I lived in Jackson Hole, Wyoming, from 1983 to 2002, nearly 20 years. I saw it change from a wild place that attracted adventurers, trek, bike and ski bums, nature and animal lovers, and independent cusses of all kinds. We drove four-wheel drive Subarus to help us through snowstorms and up steep mountain grades, and wore Patagonia, not because it was trendy, but because it was lightweight, wicked sweat away, and moved with our lean, trail-hardened bodies. Our faces and hands were chapped, sun and wind-burned. We burned wood for heat in our tiny cabins and yurts and trailers, lived alongside moose and elk and bear and raven, and loved mud season nearly as much as winter or summer or fall because it was all so very very real and raw and unspoiled.
The first material foretaste of the change that I noticed was the number of people who were trading in their Subarus for large heavy vans or SUVs. Along with this shift, domiciles, and, where possible, private land-holdings, started to grow larger. I know personally several contractor/builders who grew rich themselves by building rich men’s houses. Humongous houses, set back from the road, not very obvious to the rest of us.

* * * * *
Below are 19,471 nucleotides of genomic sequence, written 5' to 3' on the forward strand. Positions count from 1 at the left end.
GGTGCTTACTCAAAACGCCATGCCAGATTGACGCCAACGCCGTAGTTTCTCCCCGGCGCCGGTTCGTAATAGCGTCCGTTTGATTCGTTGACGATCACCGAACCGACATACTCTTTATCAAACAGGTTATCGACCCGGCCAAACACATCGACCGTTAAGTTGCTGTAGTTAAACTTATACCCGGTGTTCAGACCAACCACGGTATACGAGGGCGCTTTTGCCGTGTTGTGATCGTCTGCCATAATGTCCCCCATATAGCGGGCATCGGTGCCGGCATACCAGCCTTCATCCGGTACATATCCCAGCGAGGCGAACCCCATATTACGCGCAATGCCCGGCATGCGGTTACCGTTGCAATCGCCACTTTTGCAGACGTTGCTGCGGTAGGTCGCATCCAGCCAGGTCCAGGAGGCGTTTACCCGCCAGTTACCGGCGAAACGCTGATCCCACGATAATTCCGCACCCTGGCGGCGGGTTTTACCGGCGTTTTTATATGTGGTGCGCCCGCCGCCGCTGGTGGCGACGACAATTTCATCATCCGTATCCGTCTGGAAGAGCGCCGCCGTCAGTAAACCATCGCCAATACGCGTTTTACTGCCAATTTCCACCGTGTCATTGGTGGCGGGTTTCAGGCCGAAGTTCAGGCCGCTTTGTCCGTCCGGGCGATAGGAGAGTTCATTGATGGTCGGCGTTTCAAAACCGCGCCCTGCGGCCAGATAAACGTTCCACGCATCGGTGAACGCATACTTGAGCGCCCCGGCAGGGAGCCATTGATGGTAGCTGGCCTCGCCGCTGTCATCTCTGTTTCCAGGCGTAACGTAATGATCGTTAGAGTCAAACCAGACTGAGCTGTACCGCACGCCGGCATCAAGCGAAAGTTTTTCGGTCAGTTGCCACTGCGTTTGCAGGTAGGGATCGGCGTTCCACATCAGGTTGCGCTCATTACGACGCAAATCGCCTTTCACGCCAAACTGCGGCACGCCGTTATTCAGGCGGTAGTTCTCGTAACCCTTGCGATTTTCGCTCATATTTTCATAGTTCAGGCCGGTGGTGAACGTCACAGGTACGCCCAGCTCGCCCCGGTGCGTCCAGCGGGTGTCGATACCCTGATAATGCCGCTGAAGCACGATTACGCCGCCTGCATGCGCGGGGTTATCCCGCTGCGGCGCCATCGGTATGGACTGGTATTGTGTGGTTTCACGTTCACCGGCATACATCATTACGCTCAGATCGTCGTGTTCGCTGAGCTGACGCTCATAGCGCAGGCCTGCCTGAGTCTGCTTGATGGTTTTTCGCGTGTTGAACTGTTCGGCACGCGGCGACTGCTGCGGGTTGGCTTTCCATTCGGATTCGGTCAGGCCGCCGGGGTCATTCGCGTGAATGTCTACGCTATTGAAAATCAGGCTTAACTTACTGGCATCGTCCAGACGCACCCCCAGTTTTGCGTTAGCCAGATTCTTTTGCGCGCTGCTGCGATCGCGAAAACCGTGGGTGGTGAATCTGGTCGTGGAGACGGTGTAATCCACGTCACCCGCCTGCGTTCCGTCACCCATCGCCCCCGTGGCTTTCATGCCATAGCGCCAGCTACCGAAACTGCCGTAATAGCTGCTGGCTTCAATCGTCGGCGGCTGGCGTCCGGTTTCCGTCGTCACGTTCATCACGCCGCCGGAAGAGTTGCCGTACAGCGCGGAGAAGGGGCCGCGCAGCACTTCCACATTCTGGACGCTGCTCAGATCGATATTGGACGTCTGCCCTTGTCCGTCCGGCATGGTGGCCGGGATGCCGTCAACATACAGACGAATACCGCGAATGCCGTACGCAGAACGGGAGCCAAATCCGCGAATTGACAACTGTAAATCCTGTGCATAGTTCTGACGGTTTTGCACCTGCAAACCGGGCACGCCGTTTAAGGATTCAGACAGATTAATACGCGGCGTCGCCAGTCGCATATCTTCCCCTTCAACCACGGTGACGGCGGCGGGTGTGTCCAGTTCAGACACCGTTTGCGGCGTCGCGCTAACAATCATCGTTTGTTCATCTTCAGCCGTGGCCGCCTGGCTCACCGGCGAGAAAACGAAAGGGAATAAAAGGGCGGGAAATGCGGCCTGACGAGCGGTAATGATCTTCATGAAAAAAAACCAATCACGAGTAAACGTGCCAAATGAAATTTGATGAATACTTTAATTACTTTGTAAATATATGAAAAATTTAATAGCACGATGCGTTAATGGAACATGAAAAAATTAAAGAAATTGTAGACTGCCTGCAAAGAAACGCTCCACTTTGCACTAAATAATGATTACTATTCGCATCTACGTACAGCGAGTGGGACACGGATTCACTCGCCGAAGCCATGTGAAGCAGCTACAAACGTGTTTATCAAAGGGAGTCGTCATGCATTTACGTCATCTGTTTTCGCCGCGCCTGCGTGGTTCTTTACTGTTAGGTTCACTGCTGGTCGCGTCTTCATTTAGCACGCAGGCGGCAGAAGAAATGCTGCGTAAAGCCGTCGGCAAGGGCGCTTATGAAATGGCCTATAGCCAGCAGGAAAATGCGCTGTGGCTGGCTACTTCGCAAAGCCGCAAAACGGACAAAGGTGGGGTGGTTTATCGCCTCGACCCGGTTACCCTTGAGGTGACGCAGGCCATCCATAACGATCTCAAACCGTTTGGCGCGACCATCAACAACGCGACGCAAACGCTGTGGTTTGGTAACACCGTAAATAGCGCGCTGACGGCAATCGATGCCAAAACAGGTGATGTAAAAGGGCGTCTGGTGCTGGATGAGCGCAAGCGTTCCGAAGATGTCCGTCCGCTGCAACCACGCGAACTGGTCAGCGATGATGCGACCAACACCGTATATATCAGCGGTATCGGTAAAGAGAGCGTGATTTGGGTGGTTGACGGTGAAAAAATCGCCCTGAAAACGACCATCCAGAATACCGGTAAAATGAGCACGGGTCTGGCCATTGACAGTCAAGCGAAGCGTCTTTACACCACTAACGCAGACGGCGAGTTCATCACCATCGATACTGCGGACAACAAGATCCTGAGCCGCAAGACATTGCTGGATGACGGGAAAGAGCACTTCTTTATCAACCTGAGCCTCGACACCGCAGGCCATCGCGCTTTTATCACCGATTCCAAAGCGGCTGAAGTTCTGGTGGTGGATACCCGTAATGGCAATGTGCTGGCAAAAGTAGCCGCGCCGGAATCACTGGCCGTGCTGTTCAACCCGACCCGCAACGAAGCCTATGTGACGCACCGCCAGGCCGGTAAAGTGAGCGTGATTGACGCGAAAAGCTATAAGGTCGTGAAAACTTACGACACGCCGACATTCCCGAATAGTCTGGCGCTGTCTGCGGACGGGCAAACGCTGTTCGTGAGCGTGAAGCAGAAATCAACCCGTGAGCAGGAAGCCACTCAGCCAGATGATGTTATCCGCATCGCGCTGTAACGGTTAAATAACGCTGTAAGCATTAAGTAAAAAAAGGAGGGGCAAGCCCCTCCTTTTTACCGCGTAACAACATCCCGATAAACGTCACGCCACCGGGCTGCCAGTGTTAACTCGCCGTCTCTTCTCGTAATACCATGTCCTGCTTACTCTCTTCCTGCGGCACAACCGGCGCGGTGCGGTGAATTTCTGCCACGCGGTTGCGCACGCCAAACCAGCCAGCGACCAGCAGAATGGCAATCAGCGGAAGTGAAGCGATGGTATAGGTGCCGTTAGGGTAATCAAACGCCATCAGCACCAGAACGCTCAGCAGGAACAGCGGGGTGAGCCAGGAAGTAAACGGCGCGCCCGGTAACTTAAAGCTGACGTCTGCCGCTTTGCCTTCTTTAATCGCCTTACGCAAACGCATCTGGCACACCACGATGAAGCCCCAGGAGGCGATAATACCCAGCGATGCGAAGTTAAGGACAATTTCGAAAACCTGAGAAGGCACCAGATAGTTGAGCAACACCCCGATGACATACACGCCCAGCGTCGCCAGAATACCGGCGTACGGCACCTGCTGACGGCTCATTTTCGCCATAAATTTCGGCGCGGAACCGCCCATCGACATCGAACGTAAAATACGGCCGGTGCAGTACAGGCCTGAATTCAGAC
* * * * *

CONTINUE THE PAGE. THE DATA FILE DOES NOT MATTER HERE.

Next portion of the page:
When I think back, it was an article in Better Homes and Gardens (or was it House Beautiful? House and Garden?) that featured Harrison Ford’s new ranch in the hole that set the trend. Suddenly, Jackson Hole was the new Aspen, or Sun Valley. Having grown up in southern Idaho, I had already seen what happened to Sun Valley, too. Same thing. The heady frisson of celebrity and money and power and its impact on meadows and hillsides and forests and rivers and birds and animals . . .
I remember when Teton County worked to institute an ordinance to limit house size to 10,000 square feet after a 40,000 square foot monster had gone up on Teton Road. You can imagine the outrage of those whose “right to do whatever I want with my property.” The ordinance passed. Not sure what’s going on there now, though I know the Jackson Hole Alliance continues to puts up the good fight to “Keep Wyoming Wild” while in a delicate dance with wealthy donors.